As I was mentioning earlier, I am leaving my current client and moving on to new pastures. Apparantly I have been with them fulltime for five years, though when I started it was just for a quick two weeks to get them up to speed on some issues — time flies, it seems.
Here are the highlights of the requirements for my replacement:
- In-depth knowledge and prior experience of Oracle Data Warehousing concepts and features — partitioning, parallelism, materialized views and query rewrite, bitmap indexing, data segment compression.
- Strong SQL and PL/SQL development and tuning experience.
- 9i and 10g experience.
- Instance tuning for data warehouse environments.
- Knowledge of ETL tools (Informatica preferred).
- Knowledge of BI tools (Business Objects v6 and/or XI preferred).
- Prior experience of dimensional and 3NF modeling.
- Experience in supply chain management & accounting & finance preferred.
- Incumbent will be responsible for full life-cycle development, from requirement analysis through schema design and strong input into ETL and BI configuration.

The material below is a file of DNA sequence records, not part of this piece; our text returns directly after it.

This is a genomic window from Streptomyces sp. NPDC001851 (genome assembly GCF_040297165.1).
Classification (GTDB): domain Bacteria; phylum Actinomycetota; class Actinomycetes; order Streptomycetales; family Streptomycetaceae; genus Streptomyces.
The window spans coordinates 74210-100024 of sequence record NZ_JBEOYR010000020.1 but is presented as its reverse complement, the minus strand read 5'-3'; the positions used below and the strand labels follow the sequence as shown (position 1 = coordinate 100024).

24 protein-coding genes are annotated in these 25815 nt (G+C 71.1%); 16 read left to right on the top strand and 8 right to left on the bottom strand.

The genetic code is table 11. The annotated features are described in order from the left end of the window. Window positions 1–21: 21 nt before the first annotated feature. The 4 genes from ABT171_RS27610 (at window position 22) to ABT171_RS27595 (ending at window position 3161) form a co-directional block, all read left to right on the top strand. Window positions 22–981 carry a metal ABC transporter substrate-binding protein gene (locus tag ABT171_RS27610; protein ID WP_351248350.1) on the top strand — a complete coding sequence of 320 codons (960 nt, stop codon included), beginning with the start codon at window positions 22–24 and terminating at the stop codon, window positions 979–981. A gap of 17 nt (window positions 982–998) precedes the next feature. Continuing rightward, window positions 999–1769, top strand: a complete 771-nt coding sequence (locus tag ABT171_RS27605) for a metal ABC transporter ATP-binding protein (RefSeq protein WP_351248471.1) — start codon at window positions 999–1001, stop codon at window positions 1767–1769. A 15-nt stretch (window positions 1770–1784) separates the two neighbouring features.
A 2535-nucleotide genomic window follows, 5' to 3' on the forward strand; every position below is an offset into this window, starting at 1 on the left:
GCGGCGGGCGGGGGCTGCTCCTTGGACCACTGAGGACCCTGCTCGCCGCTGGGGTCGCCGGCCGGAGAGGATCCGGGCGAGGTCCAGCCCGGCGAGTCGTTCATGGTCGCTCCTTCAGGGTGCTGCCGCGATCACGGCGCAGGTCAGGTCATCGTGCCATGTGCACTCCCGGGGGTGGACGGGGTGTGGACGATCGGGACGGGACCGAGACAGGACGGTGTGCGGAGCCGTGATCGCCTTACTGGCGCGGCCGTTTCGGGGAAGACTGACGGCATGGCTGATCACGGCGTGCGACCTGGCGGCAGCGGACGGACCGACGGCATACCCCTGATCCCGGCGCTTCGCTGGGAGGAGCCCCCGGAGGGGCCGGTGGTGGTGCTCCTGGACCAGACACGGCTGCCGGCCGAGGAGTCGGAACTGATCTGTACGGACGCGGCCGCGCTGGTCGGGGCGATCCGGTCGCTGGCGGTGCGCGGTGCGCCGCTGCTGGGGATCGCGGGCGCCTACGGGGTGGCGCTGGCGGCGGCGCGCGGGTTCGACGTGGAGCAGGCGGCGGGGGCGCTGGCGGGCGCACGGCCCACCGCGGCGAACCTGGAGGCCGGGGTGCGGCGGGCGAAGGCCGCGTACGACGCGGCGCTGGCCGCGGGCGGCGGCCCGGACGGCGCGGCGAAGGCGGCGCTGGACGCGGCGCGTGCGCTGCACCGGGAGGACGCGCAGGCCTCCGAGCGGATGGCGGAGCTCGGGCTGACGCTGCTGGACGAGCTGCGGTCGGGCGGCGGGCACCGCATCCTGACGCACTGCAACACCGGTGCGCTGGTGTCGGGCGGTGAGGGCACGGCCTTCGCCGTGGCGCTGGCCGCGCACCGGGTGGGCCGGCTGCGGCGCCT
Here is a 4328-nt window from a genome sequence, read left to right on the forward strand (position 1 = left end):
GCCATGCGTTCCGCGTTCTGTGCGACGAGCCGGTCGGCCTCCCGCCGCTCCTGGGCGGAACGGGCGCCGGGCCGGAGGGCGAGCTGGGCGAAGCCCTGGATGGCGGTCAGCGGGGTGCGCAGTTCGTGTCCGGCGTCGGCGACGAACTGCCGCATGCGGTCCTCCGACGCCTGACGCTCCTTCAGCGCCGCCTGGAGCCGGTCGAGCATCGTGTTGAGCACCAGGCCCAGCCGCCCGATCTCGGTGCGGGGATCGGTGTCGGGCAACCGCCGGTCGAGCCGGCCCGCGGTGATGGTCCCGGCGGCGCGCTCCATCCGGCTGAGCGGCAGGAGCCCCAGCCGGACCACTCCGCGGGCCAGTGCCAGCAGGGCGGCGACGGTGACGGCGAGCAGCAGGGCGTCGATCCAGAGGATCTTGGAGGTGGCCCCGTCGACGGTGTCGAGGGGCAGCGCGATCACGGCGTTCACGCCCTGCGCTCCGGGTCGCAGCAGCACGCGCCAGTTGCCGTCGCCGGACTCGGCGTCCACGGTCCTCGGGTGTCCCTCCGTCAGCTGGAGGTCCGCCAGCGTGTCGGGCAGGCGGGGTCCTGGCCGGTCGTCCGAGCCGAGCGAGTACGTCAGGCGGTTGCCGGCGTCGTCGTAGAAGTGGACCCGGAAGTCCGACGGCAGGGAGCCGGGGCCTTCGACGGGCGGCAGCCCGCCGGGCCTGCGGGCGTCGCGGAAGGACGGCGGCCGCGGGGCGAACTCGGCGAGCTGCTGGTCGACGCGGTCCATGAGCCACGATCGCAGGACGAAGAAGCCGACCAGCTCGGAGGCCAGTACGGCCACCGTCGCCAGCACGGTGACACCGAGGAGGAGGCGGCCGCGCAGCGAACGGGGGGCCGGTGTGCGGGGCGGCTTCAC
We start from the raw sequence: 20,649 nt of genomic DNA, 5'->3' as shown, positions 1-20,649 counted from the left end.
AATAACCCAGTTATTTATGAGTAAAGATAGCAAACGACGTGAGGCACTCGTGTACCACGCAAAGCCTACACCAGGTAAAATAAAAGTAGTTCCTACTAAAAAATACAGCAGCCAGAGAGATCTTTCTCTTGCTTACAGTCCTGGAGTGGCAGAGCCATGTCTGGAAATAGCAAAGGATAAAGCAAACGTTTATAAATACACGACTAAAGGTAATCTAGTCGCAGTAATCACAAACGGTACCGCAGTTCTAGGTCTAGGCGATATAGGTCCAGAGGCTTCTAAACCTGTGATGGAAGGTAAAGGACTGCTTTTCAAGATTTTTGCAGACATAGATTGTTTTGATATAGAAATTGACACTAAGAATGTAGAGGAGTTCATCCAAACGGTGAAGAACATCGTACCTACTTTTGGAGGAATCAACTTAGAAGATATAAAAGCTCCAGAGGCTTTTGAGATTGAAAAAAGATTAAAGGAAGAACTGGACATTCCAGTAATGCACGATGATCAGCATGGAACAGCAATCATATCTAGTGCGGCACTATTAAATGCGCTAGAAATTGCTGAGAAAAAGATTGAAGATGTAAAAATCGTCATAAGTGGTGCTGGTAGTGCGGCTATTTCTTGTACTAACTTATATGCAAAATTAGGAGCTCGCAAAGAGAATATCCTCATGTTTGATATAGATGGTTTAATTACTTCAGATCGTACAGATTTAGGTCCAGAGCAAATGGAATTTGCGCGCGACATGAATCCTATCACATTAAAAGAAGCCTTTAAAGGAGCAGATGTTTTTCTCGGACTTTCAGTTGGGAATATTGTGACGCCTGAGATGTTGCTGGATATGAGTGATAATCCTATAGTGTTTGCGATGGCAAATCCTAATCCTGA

- Must be U.S. citizen and be able to obtain a Department of Defense Security clearance.
Here is a link to apply for the job or to get more details, or you can email me directly at email@example.com.
It has been a while since we had a nice list, so here is one on a subject I rarely touch — Extraction, Transformation and Load technology. Continue reading
When my Informatica v7.1.3 Repository Service refused to start this morning, I instantly thought of my recent install of Business Objects XI, with it’s myriad of services and required firewall rules. As the Windows Event Viewer revealed, the service had refused to start because of an “(356|1840) Error in opening Server Port  to listen for client connections“.
AVG 7.1 to the rescue — a scan through the firewall log showed:
Date and time: 2006-08-07 11:51:22
Application: D:\Program Files\Business Objects\Tomcat\bin\tomcat5.exe
Local address: localhost:5001
Remote address: 0.0.0.0:0
There we go, Tomcat is using 5001.
Having not the foggiest notion of how to change Tomcat to a different port, nor what else might be required to prevent a meltdown of the entire Business Objects installation, I used the more familiar Informatica Repository Server Setup to change that component to port 5002, and he service then started right up.
Follow that with a reconfiguration of the Informatica Server service to look for the Repository service on the new port, and a similar process for the client tools through the PoweCenter Repository Manager, and I’m up and running again.
And you thought I was just some sort of Oracle geek … sheesh!